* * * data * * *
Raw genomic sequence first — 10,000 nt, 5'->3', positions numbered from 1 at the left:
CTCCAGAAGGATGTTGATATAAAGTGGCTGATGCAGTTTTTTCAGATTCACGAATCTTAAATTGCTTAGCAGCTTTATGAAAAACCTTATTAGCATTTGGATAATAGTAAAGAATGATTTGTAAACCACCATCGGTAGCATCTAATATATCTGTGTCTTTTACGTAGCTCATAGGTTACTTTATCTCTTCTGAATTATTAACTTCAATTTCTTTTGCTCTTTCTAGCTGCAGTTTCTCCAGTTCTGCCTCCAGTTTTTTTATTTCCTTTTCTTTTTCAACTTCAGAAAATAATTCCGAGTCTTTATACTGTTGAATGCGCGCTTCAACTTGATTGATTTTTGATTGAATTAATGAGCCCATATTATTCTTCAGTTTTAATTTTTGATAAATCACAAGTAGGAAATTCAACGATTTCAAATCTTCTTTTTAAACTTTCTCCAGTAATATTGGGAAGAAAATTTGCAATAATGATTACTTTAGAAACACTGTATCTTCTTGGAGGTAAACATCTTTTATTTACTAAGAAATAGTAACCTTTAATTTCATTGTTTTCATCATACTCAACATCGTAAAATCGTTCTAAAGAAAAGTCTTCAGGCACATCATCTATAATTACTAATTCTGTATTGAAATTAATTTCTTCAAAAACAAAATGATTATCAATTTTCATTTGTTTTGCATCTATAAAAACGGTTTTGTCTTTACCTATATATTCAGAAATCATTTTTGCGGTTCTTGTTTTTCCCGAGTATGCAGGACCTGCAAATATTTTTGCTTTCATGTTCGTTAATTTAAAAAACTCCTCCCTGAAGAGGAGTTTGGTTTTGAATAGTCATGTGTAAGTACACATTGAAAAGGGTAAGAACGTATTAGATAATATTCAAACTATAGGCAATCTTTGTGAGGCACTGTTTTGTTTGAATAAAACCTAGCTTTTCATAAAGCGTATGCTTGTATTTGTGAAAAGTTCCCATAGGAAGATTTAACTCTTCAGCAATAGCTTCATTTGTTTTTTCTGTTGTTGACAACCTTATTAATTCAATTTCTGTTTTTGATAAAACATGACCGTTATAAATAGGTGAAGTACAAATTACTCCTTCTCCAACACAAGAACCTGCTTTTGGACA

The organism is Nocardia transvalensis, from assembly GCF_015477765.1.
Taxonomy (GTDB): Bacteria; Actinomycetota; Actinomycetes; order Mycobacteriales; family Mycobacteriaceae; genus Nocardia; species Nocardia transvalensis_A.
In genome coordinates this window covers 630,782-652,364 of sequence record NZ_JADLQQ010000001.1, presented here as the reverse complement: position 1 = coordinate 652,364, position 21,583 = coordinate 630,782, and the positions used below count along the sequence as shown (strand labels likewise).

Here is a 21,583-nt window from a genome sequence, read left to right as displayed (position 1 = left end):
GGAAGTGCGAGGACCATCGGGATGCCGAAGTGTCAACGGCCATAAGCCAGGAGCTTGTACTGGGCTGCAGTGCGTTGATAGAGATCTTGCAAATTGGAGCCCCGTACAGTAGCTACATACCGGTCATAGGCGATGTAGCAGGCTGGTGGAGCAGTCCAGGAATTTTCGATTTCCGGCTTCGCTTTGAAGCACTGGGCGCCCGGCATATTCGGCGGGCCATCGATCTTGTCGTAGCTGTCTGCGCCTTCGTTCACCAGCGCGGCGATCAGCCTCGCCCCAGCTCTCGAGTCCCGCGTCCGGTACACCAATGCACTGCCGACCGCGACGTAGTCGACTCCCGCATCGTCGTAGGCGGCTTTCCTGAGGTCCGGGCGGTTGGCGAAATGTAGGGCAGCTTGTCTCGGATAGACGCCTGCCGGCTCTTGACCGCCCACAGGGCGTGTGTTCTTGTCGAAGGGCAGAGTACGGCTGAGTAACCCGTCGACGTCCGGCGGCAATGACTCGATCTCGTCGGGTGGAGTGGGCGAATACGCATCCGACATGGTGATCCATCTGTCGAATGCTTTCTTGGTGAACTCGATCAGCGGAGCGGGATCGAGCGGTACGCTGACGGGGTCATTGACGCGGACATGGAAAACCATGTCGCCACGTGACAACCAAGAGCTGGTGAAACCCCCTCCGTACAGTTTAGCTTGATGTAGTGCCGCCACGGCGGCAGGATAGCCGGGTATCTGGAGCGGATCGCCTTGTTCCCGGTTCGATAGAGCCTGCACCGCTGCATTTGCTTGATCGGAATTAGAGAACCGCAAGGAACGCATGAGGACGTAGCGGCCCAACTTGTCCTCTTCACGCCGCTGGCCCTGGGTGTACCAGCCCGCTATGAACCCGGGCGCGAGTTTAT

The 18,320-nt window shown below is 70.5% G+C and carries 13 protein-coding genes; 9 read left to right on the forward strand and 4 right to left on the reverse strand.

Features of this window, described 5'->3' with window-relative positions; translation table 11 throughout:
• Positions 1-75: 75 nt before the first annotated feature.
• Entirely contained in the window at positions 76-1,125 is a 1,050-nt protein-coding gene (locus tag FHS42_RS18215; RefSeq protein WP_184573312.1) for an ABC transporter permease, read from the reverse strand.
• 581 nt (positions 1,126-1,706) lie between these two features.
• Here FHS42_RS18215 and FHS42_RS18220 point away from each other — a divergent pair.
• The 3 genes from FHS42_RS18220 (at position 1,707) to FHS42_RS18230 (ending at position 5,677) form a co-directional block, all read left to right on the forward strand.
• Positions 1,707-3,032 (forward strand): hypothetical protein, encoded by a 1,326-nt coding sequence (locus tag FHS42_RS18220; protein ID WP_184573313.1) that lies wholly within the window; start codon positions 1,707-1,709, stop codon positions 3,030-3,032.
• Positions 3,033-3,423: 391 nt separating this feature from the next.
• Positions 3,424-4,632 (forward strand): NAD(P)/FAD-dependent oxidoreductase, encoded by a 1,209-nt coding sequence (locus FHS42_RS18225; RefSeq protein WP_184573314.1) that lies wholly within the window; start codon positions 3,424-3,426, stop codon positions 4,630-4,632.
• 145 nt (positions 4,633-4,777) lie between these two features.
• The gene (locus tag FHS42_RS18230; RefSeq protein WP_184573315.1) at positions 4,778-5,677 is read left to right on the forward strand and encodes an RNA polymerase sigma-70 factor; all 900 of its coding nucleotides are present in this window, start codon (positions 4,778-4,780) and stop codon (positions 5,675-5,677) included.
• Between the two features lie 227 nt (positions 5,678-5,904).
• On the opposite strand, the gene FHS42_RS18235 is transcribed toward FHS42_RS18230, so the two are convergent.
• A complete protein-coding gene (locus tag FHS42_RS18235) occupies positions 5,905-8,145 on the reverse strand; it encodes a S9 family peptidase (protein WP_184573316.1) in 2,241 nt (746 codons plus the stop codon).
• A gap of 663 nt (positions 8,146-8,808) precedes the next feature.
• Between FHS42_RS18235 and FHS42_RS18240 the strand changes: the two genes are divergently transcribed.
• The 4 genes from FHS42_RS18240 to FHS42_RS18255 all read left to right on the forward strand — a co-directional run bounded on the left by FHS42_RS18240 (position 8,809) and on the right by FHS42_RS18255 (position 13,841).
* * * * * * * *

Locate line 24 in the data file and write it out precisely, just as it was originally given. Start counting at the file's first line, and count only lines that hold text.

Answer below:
• Between FHS42_RS18235 and FHS42_RS18240 the strand changes: the two genes are divergently transcribed.